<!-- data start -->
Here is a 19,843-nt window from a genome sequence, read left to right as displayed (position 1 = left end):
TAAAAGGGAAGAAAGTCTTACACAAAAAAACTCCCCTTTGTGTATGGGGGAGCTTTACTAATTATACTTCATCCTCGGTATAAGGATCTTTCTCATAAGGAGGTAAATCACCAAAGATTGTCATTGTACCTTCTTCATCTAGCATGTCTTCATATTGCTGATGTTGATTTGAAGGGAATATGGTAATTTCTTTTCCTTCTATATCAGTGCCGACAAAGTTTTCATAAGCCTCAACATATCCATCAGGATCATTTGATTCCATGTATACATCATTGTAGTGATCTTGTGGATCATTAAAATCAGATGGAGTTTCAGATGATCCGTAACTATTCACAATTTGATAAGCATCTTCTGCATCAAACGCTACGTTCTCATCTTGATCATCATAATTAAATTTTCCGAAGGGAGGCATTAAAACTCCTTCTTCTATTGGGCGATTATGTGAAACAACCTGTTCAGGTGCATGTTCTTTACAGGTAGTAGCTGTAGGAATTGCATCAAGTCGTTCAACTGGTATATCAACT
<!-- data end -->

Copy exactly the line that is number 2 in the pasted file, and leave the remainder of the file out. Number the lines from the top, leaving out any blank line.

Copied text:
TAAAAGGGAAGAAAGTCTTACACAAAAAAACTCCCCTTTGTGTATGGGGGAGCTTTACTAATTATACTTCATCCTCGGTATAAGGATCTTTCTCATAAGGAGGTAAATCACCAAAGATTGTCATTGTACCTTCTTCATCTAGCATGTCTTCATATTGCTGATGTTGATTTGAAGGGAATATGGTAATTTCTTTTCCTTCTATATCAGTGCCGACAAAGTTTTCATAAGCCTCAACATATCCATCAGGATCATTTGATTCCATGTATACATCATTGTAGTGATCTTGTGGATCATTAAAATCAGATGGAGTTTCAGATGATCCGTAACTATTCACAATTTGATAAGCATCTTCTGCATCAAACGCTACGTTCTCATCTTGATCATCATAATTAAATTTTCCGAAGGGAGGCATTAAAACTCCTTCTTCTATTGGGCGATTATGTGAAACAACCTGTTCAGGTGCATGTTCTTTACAGGTAGTAGCTGTAGGAATTGCATCAAGTCGTTCAACTGGTATATCAACT